- Tsuchiya, Aki & Dolan, Paul & Shaw, Rebecca, 2003. "Measuring people's preferences regarding ageism in health: some methodological issues and some fresh evidence," Social Science & Medicine, Elsevier, vol. 57(4), pages 687-696, August.
- David Meltzer, 1997. "Accounting for Future Costs in Medical Cost-Effectiveness Analysis," NBER Working Papers 5946, National Bureau of Economic Research, Inc.
- Johannesson, Magnus & Johansson, Per-Olov, 1997. "Is the valuation of a QALY gained independent of age? Some empirical evidence," Journal of Health Economics, Elsevier, vol. 16(5), pages 589-599, October.
- Garber, Alan M. & Phelps, Charles E., 1997. "Economic foundations of cost-effectiveness analysis," Journal of Health Economics, Elsevier, vol. 16(1), pages 1-31, February.
- Eva Rodríguez & José Luis Pinto, 2000. "The social value of health programmes: is age a relevant factor?," Health Economics, John Wiley & Sons, Ltd., vol. 9(7), pages 611-621.
- Alan Williams, 1997. "Intergenerational Equity: An Exploration of the 'Fair Innings' Argument," Health Economics, John Wiley & Sons, Ltd., vol. 6(2), pages 117-132.
- Charny, M.C. & Lewis, P.A. & Farrow, S.C., 1989. "Choosing who shall not be treated in the NHS," Social Science & Medicine, Elsevier, vol. 28(12), pages 1331-1338, January.
- Julie Ratcliffe, 2000. "Public preferences for the allocation of donor liver grafts for transplantation," Health Economics, John Wiley & Sons, Ltd., vol. 9(2), pages 137-148.
- Alan Shiell & Penelope Hawe & Janelle Seymour, 1997. "Values and preferences are not necessarily the same," Health Economics, John Wiley & Sons, Ltd., vol. 6(5), pages 515-518.
- Erik Nord & Jose Luis Pinto & Jeff Richardson & Paul Menzel & Peter Ubel, 1999. "Incorporating societal concerns for fairness in numerical valuations of health programmes," Health Economics, John Wiley & Sons, Ltd., vol. 8(1), pages 25-39.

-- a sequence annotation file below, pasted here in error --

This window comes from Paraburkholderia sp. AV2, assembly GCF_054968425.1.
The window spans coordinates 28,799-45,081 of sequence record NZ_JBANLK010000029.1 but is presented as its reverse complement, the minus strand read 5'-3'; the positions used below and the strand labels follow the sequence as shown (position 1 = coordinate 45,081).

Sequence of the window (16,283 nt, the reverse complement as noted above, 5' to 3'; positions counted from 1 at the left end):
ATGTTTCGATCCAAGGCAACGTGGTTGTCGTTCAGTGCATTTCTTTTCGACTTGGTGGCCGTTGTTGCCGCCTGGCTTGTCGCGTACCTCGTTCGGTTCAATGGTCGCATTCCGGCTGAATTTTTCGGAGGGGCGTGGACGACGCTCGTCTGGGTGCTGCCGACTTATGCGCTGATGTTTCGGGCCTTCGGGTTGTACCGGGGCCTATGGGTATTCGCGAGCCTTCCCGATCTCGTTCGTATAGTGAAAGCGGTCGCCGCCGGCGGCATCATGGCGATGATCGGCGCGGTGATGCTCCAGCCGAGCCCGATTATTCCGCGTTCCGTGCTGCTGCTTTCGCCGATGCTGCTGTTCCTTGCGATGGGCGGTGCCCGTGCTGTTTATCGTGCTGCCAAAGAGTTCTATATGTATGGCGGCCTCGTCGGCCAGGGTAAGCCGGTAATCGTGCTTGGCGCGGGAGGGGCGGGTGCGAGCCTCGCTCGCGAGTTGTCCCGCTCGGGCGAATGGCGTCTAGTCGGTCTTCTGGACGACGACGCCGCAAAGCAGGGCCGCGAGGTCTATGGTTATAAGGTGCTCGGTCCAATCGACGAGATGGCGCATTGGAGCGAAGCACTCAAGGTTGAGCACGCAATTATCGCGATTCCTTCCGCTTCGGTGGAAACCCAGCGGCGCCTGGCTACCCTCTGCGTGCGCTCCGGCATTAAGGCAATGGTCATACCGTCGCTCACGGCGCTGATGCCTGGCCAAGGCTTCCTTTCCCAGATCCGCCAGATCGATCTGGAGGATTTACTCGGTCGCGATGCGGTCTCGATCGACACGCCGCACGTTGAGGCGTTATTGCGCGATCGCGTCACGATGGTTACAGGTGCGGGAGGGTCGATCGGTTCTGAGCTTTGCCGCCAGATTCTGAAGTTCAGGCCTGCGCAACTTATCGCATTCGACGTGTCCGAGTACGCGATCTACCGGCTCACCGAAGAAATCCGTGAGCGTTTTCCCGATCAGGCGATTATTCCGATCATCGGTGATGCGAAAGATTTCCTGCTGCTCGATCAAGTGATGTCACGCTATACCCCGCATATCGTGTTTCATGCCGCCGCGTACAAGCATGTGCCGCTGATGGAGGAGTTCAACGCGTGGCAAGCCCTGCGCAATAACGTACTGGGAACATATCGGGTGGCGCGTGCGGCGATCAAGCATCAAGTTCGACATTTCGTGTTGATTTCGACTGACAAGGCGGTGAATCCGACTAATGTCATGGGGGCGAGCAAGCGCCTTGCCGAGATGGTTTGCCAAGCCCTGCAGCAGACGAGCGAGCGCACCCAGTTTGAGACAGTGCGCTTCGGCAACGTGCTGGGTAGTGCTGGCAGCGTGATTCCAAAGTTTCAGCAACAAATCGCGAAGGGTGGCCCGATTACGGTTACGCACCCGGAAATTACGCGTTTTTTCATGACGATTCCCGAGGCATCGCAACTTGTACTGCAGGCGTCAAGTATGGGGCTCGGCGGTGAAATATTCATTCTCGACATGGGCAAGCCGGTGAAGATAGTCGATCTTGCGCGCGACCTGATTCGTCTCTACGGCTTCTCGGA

- Nord, Erik & Richardson, Jeff & Street, Andrew & Kuhse, Helga & Singer, Peter, 1995. "Maximizing health benefits vs egalitarianism: An Australian survey of health issues," Social Science & Medicine, Elsevier, vol. 41(10), pages 1429-1437, November. Full references (including those not matched with items on IDEAS)
When requesting a correction, please mention this item's handle: RePEc:wly:hlthec:v:14:y:2005:i:7:p:669-678. See general information about how to correct material in RePEc.
For technical questions regarding this item, or to correct its authors, title, abstract, bibliographic or download information, contact: (Wiley-Blackwell Digital Licensing)or (Christopher F. Baum)
If you have authored this item and are not yet registered with RePEc, we encourage you to do it here. This allows to link your profile to this item. It also allows you to accept potential citations to this item that we are uncertain about.
If references are entirely missing, you can add them using this form.
If the full references list an item that is present in RePEc, but the system did not link to it, you can help with this form.
If you know of missing items citing this one, you can help us creating those links by adding the relevant references in the same way as above, for each refering item. If you are a registered author of this item, you may also want to check the "citations" tab in your profile, as there may be some citations waiting for confirmation.
Please note that corrections may take a couple of weeks to filter through the various RePEc services.